Today, the worlds of industry and technology are plagued by worries of industrial espionage, data theft, and spying. Startups and even well-established companies are always on guard for fear that new ideas in development will be somehow stolen by competitors and used against them.
This isn’t a new concern; it’s one that has been going on much longer than most people think, according to PRI.
Back when the U.S. was only 13 colonies, it was still very rural and agricultural. In England, though, the industrial revolution was in full swing. As a result, the colonies were heavily reliant on English imports of both raw materials and made goods.
During the American Revolution there were major problems due to shortages of military supplies ranging from weapons and ships to shoes and uniforms.
According to a 1791 Report on Manufactures that was presented to the newly formed American Congress, Alexander Hamilton, the nation’s first Secretary of the Treasury, and Tench Coxe, an economist and close associate to Hamilton, decided that the U.S. needed to industrialize, and the fastest way to do that was to lure industrial innovators and their ideas from England. America became a tech pirate.
Hamilton’s first victory along this path happened at the constitutional convention when he gained the power to issue patents from the federal government. The promise of patents could be used to lure innovative thinkers to come to America to pursue their work.
Building of the Norris Dam in Tennessee (1930s)
Hamilton and Coxe also created societies to encourage “manufactures and useful arts.” England was not in favor of these moves and had laws on the books making it illegal for anyone to take designs or machines out of the country or even lure away skilled workers. This prompted some of the nation’s earliest acts of industrial espionage.
One of the first spies was Andrew Mitchell. In 1787 he was caught, in England, trying to board a ship out of the country. When his trunk was loaded on board, it was seized and determined to be full of models and drawings for one of Britain’s great industrial machines. Mitchell himself was able to escape capture and flee to Denmark, but his stolen intellectual property was confiscated.
Another such spy was Samuel Slater. According to Popular Science, Slater was a child worker at an English textile factory that was using highly innovative industrial machines such as Richard Arkwright’s water-driven spinning wheel.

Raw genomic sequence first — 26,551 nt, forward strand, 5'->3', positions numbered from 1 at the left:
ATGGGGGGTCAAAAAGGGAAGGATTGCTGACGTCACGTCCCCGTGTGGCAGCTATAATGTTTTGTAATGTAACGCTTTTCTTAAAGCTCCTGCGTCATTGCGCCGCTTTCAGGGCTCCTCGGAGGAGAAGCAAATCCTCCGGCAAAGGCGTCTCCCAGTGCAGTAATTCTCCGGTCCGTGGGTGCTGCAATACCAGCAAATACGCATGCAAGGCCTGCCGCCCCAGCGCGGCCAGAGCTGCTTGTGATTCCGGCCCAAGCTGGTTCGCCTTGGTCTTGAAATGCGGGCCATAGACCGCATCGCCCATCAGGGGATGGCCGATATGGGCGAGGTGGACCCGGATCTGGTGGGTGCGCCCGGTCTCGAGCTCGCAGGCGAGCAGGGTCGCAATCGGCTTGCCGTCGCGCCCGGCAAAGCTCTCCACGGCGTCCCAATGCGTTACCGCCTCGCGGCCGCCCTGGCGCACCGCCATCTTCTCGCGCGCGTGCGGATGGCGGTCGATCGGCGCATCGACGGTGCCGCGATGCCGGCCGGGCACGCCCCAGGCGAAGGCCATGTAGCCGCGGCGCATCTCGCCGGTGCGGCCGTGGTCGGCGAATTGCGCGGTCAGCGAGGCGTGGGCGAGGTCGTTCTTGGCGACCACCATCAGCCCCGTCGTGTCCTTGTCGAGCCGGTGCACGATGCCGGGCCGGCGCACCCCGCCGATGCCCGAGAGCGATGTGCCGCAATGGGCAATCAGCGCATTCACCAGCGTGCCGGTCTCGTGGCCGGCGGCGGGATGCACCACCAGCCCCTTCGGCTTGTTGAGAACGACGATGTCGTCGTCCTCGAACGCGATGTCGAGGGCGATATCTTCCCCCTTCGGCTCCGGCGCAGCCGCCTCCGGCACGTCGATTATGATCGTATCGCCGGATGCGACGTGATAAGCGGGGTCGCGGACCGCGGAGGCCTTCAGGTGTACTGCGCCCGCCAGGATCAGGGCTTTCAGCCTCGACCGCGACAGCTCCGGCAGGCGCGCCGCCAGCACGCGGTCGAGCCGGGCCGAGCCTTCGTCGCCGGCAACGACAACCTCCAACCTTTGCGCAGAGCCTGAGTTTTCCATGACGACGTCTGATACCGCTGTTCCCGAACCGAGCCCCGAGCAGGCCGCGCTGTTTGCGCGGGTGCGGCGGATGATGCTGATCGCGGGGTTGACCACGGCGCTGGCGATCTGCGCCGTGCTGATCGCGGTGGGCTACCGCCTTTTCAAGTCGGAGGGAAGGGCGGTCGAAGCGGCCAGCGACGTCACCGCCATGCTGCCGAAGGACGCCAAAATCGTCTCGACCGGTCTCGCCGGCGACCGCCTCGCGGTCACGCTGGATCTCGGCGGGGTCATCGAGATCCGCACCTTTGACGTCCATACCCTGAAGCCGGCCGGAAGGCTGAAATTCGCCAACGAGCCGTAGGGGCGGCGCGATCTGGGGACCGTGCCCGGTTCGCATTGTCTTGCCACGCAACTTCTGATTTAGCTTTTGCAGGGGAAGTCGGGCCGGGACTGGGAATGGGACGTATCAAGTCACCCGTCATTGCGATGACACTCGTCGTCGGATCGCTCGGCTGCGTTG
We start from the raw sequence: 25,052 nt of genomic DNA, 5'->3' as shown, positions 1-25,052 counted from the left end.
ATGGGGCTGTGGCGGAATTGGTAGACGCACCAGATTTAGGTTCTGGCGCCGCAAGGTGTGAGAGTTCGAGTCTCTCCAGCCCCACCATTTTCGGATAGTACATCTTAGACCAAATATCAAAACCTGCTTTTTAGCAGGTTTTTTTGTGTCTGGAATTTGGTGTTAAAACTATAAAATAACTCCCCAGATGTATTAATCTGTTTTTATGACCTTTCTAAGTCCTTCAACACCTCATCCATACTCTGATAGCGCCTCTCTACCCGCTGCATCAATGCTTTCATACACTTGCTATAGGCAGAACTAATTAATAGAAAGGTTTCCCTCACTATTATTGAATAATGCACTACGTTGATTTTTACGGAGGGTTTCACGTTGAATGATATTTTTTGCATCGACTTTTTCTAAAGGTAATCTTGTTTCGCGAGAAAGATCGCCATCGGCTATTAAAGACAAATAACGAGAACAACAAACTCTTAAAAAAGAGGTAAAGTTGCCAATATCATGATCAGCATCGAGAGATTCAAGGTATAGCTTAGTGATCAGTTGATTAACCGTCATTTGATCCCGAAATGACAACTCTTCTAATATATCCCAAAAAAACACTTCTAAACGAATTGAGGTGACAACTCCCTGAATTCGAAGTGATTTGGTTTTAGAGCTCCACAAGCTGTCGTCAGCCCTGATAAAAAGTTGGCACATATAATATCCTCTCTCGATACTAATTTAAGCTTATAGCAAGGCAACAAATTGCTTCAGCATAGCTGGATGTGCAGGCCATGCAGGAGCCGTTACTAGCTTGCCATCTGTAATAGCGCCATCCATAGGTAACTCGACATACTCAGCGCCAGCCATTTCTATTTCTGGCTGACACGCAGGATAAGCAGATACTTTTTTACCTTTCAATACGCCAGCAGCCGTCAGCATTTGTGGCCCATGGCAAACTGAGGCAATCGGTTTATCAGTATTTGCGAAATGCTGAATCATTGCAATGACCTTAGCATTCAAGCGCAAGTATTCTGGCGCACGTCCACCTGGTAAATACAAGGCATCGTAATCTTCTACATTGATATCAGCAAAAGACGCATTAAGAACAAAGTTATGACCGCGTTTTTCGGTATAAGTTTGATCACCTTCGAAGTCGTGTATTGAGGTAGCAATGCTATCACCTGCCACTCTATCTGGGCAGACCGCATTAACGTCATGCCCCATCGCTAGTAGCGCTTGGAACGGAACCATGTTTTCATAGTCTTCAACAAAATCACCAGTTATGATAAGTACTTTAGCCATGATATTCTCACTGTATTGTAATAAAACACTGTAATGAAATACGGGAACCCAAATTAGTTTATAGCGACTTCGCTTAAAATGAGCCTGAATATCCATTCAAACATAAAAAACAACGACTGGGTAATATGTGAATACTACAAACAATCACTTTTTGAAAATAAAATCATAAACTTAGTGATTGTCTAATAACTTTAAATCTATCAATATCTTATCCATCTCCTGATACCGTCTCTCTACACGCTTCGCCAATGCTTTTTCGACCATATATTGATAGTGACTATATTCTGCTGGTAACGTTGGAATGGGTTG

In 1789, U.S. factories were starting to pop up in the well-established cities on the east coast, but they weren’t yet very successful. Slater heard about the struggles, and, having worked for many years in the factory and being well versed in its processes, and more, having memorized perfectly and to the smallest detail the workings of the spinning wheel, he was able to leave England for America with the illegal plans in his head instead of on paper.
Two years later Slater wrote a letter to the Almy & Brown mill in Pawtucket, Rhode Island promising to build them a spinning wheel which would make yarn of the same quality that could be had from England.
Slater’s designs enabled Almy & Brown to open a new mill three years later. Slater went on to split from his employers and start Samuel Slater and Company which grew to own multiple mills and factories. Slater became known as the “father of the American Industrial Revolution.”
In 1810, Francis Cabot Lowell visited England and spent his time charming his way into factories and trying to memorize how English designers had created automated machines for weaving. When he returned home to Massachusetts, he worked with a clockmaker to reproduce what he saw.
After a while, he and his associates built a whole new city around their textile factories on the Merrimack River, and the town was named Lowell.
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The need to pillage foreign intellectual property died down early in the next century as American innovators began to come to the fore, but let’s not forget that, in the U.S., the push for industrialization was nursed along by spies.